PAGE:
'Hideous': Golf world freaks out over 'new Happy Gilmore'

Sam Goodwin
·Sports Editor
·4-min read
Matthew Wolff, pictured here in action at the TaylorMade Driving Relief exhibition.
Matthew Wolff certainly has one of the more unique swings on the pro tours. Image: Golf Digest/Getty

Rory McIlroy may have stolen the headlines, but Matthew Wolff was the talk of the golfing world after the TaylorMade Driving Relief exhibition on Sunday.

McIlroy delivered the money shot as live golf returned to television in the US for a Skins game that raised more than $US5 million ($A7.8m) for coronavirus relief funds.

'DUMB BIMBO': Brutal fallout from reporter's infamous interview

'COMPLETE TURD': PGA champ savaged over 'selfish' act

McIlroy and his partner Dustin Johnson had a chance to win six skins worth $US1.1m ($A1.7m) on the final hole at Seminole Golf Club.

Both missed and they returned to the par-3 17th for a closest-to-the-pin contest against Rickie Fowler and his fellow American Wolff.

Down to the last shot, McIlroy's effort measured at 13 feet to secure the spoils.

“Air five,” the world No.1 said to Johnson, alluding to the social distancing in place at Juno Beach, Florida, at an event with no fans.

Speaking of Wolff, it was the first time for many fans seeing the 21-year-old in action.

And it’s fair to say there was some shock.

Wolff utilises one of the more unique swings on the pro tours, with a funky little dip in his pre-swing before uncorking the club on a wild trajectory to the ball.

News.com described Wolff as the ‘new Happy Gilmore’ on Monday while conceding his swing is ‘hideous’.

Fans gobsmacked by Matthew Wolff’s swing

But there’s a very good reason for the bizarre swing.

Wolff suffered an injury to his collarbone at the age of 16 and instinctively tried to protect the area when he returned to swinging a golf cub.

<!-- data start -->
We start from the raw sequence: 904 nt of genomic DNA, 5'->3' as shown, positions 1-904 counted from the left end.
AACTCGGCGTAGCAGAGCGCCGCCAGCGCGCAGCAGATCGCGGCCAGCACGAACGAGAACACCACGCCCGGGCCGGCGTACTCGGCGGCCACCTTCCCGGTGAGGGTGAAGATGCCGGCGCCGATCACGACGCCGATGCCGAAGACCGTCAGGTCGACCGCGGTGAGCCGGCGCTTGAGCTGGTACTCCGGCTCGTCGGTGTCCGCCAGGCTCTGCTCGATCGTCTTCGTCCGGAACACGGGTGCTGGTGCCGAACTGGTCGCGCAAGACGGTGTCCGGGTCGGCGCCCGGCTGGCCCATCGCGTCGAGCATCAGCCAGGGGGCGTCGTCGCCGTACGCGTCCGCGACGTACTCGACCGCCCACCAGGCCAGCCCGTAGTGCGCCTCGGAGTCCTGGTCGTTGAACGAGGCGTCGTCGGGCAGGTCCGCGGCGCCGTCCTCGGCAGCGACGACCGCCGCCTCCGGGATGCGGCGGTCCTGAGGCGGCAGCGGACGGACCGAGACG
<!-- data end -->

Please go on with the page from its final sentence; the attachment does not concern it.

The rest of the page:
But considering how bad it looks it certainly works.

Wolff’s swing coach George Gankas says his strange backswing is actually the source of his enormous power.

“It sets him up to deliver unbelievable power,” he told Bleacher Report recently.

“He tears up the turf with his spikes. I can always identify the spot where he’s been practising.”

Wolff admitted he’d be feeling uncomfortable playing alongside some of the game’s best in Florida.

“I feel like a lot of people are going to tune in and go, ‘Who is this kid playing with Rory, Rickie and DJ?’” he said.

“They’re going to know by the end of the match, though.”

The final carryover gave McIlroy and Johnson $US1.85m ($A2.9m) for the American Nurses Foundation.

Fowler, who made seven birdies, and Wolff made $US1.15m ($A1.8m) for the CDC Foundation.

“I'm proud to be part of an event to entertain people at home on a Sunday afternoon and to raise money for people who need it,” McIlroy said as he played the 18th hole.

When the exhibition ended, more than $5.5m ($A8.6m) had been pledged.

Players carried their own bags, wore microphones and shorts with a skeleton crew, of just six cameras, on hand to broadcast the event.

“It was an awesome day,” McIlroy said.

“It was nice to get back on the golf course and get back to some sort of normalcy.”

with AAP